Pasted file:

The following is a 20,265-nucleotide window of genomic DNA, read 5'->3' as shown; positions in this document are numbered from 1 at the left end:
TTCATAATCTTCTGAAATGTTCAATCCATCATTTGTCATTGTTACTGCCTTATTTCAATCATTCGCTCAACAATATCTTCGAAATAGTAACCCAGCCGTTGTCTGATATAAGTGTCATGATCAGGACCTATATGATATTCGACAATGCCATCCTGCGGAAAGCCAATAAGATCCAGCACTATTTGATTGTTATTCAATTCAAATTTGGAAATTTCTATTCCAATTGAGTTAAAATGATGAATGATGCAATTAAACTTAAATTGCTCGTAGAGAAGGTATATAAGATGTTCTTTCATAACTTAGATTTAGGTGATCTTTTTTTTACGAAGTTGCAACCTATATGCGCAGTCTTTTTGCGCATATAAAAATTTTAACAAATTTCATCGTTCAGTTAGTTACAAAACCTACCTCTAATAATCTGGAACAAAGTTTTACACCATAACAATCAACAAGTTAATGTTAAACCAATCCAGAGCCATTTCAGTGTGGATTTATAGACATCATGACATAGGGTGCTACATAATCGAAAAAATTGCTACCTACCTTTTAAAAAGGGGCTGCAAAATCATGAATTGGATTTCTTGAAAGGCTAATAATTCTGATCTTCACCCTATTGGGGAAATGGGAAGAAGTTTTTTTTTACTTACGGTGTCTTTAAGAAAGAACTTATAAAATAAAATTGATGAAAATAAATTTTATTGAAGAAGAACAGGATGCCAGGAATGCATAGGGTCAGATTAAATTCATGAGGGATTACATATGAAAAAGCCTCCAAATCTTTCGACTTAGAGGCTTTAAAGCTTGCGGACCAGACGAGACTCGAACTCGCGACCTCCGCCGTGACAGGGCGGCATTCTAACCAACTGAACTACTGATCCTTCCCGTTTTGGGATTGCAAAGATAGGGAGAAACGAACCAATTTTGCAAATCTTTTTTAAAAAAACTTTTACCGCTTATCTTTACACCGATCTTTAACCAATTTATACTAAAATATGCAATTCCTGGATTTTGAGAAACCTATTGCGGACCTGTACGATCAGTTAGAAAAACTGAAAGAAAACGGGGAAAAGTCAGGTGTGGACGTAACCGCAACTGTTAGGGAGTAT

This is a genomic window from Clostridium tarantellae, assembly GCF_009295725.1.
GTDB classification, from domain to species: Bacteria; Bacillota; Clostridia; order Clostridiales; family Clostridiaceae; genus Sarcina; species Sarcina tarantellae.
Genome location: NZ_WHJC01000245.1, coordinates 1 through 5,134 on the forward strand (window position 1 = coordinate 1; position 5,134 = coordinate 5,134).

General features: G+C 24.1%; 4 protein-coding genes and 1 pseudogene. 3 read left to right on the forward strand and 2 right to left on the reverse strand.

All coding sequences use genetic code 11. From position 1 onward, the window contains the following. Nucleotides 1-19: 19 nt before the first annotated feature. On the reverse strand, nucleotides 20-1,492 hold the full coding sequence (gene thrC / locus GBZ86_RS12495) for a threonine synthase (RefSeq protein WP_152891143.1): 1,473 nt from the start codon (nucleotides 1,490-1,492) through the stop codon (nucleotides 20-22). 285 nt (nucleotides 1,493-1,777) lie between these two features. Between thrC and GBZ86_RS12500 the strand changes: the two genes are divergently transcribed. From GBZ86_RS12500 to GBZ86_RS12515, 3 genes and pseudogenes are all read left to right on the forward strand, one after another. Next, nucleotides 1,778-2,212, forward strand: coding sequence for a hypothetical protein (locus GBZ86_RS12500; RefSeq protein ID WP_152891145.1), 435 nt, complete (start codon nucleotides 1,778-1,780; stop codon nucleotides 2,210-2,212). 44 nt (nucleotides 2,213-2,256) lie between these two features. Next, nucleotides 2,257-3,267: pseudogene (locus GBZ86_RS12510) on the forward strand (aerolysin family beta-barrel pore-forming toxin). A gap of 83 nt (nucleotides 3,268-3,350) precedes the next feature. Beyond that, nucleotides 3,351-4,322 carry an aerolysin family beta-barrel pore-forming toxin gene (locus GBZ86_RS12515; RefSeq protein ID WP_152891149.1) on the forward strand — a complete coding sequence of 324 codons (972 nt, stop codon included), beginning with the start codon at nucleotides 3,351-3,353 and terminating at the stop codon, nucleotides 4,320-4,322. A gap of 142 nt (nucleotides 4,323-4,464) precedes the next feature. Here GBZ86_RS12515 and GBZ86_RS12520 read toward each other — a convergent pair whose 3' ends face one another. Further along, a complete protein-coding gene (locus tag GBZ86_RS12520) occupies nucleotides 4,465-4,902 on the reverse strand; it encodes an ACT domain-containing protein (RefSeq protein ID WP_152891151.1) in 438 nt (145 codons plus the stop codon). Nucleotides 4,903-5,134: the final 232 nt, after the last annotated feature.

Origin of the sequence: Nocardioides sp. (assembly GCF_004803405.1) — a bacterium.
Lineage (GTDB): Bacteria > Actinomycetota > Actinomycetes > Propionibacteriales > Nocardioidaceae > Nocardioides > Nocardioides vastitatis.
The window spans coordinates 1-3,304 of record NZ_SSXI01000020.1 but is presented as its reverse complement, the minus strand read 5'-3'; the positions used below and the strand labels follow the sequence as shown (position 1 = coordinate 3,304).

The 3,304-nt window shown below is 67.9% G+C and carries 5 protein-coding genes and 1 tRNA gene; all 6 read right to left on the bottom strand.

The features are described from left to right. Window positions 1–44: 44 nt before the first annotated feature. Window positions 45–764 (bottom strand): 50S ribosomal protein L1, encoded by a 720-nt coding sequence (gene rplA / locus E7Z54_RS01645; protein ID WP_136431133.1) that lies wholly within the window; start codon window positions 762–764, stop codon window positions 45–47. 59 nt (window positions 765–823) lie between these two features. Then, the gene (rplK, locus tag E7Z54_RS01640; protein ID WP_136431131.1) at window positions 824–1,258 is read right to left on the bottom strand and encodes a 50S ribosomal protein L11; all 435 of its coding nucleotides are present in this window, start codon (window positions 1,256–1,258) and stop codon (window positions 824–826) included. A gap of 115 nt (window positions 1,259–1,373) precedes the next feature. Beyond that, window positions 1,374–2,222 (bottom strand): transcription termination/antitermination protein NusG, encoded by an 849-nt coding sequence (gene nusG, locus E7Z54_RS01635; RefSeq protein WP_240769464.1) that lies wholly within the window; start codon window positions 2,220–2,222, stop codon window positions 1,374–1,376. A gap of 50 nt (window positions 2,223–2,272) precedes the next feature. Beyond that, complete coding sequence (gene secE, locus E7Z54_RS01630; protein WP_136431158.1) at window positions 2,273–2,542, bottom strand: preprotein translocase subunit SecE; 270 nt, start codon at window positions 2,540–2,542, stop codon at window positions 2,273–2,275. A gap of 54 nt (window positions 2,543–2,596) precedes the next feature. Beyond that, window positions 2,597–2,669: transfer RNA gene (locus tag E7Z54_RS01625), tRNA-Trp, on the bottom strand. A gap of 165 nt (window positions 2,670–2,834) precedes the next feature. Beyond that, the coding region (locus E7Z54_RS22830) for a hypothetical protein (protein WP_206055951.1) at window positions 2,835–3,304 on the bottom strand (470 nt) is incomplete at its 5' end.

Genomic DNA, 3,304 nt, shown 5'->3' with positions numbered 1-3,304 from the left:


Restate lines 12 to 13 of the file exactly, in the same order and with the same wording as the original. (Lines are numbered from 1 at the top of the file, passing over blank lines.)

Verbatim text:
The features are described from left to right. Window positions 1–44: 44 nt before the first annotated feature. Window positions 45–764 (bottom strand): 50S ribosomal protein L1, encoded by a 720-nt coding sequence (gene rplA / locus E7Z54_RS01645; protein ID WP_136431133.1) that lies wholly within the window; start codon window positions 762–764, stop codon window positions 45–47. 59 nt (window positions 765–823) lie between these two features. Then, the gene (rplK, locus tag E7Z54_RS01640; protein ID WP_136431131.1) at window positions 824–1,258 is read right to left on the bottom strand and encodes a 50S ribosomal protein L11; all 435 of its coding nucleotides are present in this window, start codon (window positions 1,256–1,258) and stop codon (window positions 824–826) included. A gap of 115 nt (window positions 1,259–1,373) precedes the next feature. Beyond that, window positions 1,374–2,222 (bottom strand): transcription termination/antitermination protein NusG, encoded by an 849-nt coding sequence (gene nusG, locus E7Z54_RS01635; RefSeq protein WP_240769464.1) that lies wholly within the window; start codon window positions 2,220–2,222, stop codon window positions 1,374–1,376. A gap of 50 nt (window positions 2,223–2,272) precedes the next feature. Beyond that, complete coding sequence (gene secE, locus E7Z54_RS01630; protein WP_136431158.1) at window positions 2,273–2,542, bottom strand: preprotein translocase subunit SecE; 270 nt, start codon at window positions 2,540–2,542, stop codon at window positions 2,273–2,275. A gap of 54 nt (window positions 2,543–2,596) precedes the next feature. Beyond that, window positions 2,597–2,669: transfer RNA gene (locus tag E7Z54_RS01625), tRNA-Trp, on the bottom strand. A gap of 165 nt (window positions 2,670–2,834) precedes the next feature. Beyond that, the coding region (locus E7Z54_RS22830) for a hypothetical protein (protein WP_206055951.1) at window positions 2,835–3,304 on the bottom strand (470 nt) is incomplete at its 5' end.

Genomic DNA, 3,304 nt, shown 5'->3' with positions numbered 1-3,304 from the left: